Tastumi Hijikata, photo by Eikoh Hosoe
“...that the spirit would take leave of all faith and every wish for certainty, being practiced in maintaining himself on insubstantial ropes and possibilities and dancing even near abysses.” Friedrich Nietzsche
For the past couple years or so, I've wondered about the answer to the question "why dance?" Donna Uchizono proposed this question at a Movement Research intensive in Summer 2013. It was during this time in Summer 2013 that I pieced together the theory discussed in my last article, which is the idea that art is born in a longing to describe the dynamics that breathe in unfamiliar spaces between familiar language. However, for a very long time I have not been able to grasp onto what specific significance dance might have in articulating these dynamics unique from any other art form. It is only until recently that I have been able to hold onto some kind of idea regarding what it is about dance that powerfully describes our experiences. This realization has emerged from my research into the present-centeredness of Friedrich Nietzsche’s doctrine of Eternal Recurrence, which illuminates the beauty of the right now and the need to resist the linear attitude toward time in Western society. As an art form that happens only in the present involving the human body creating, transforming, and becoming, there is power in dance to embody the complexities of life and the webs of time as they actually are and feel.
Another motivation I have in articulating the answer to the question, “why dance?” is to render the importance of dance in artistic experience and appreciation. Dance is not as popular of an art form in society and often is not considered useful. It is usually abstract, seen as “fleeting,” and cannot be owned. In Western capitalist society we have been conditioned to believe that something we might pay for or invest time in should persist with us or have some kind of permanence, or that we should be able to understand its meaning and thus its use for us. Dance happens and is quickly surrendered to the past, and when taking an attitude of linear time, the past is an unforgiving and burdensome place that we are impotent in returning to. There is this “misunderstanding” of dance that stems from an unmet need for ownership of an art form that exists only in the present moment and in the movements of other live human bodies.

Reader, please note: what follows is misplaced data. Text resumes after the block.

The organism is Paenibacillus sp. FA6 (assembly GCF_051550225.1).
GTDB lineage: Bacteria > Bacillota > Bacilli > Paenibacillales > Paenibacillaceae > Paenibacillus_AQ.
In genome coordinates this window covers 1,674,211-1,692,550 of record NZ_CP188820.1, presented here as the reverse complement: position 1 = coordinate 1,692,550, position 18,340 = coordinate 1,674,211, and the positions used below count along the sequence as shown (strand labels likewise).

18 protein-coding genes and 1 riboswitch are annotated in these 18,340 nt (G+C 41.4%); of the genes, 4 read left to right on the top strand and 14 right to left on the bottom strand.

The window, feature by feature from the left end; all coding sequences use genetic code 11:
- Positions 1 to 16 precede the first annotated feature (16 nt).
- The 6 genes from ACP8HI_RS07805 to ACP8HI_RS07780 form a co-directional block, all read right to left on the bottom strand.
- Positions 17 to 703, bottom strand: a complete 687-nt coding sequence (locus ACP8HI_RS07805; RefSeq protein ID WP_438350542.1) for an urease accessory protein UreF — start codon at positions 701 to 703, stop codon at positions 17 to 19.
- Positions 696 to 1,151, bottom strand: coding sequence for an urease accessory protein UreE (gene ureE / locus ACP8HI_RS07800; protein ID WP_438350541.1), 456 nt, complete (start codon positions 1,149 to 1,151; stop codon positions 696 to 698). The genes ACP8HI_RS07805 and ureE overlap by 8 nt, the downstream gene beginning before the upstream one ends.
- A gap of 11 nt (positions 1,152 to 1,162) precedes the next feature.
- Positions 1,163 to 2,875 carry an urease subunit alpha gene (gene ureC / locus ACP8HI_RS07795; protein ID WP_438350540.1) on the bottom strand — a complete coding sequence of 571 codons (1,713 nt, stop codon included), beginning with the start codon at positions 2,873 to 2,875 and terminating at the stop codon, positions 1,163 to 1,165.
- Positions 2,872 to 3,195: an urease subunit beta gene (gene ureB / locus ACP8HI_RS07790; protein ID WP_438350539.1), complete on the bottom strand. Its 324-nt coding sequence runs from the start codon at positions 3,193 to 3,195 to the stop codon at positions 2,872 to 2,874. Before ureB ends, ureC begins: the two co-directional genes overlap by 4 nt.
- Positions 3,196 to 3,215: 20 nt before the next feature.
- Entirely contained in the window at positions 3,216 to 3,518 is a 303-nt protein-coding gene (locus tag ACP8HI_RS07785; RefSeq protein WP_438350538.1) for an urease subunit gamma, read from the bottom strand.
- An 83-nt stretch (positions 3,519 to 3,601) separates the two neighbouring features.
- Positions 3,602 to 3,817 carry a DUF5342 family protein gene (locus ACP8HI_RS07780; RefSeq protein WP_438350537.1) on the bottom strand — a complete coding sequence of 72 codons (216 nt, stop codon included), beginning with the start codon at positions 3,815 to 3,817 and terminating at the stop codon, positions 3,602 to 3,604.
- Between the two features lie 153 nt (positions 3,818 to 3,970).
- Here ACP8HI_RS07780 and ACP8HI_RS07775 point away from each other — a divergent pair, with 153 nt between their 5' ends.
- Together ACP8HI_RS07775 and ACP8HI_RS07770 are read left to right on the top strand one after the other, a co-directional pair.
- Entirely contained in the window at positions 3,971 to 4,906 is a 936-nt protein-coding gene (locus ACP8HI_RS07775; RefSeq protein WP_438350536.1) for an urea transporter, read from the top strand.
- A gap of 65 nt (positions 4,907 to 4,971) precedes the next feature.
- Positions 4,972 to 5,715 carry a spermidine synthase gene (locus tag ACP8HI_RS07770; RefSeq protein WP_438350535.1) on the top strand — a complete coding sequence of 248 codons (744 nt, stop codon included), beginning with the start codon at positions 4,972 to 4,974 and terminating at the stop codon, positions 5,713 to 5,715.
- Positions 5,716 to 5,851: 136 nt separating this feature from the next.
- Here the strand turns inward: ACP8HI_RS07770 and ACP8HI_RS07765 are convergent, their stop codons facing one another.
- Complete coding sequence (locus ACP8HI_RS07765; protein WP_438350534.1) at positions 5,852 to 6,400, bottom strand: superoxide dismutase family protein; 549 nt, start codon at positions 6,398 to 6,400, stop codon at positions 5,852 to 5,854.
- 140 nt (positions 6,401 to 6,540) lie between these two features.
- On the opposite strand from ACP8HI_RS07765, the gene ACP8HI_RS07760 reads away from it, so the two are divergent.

In my last article, I discussed the dissonance between the common understanding of linear time and the poetics of personal experience. I proposed the possibility of Eternal Recurrence to more completely and intimately describe the complex webs of past, future, and right now, lifting the burden of regrets and the anxieties geared a future goal while illuminating the beautiful Dionysian dance of life. For this article, I am interested in the possibility of adopting the attitude of Eternal Recurrence to analyze the temporality of dance performance and render the significance of the art form in how it may touch our lives. On a linear model, dance may seem to have no permanence and thus no usefulness. However, on a cyclical model of time, we may see dance as having power to express life through the body as it is, existing in the present with the past and the future choreographies collapsing into one another as active forces, forming an entire, living, vibrant whole. For my own artistic process in creating my current work, I am also interested in the possibility of the moving body to describe the complexities of personal experience with time unlike any other medium can. There is something about the articulation of the performing body that can activate personal and shared associations, creating an intimate dialogue with the audience in virtue of just sharing humanness.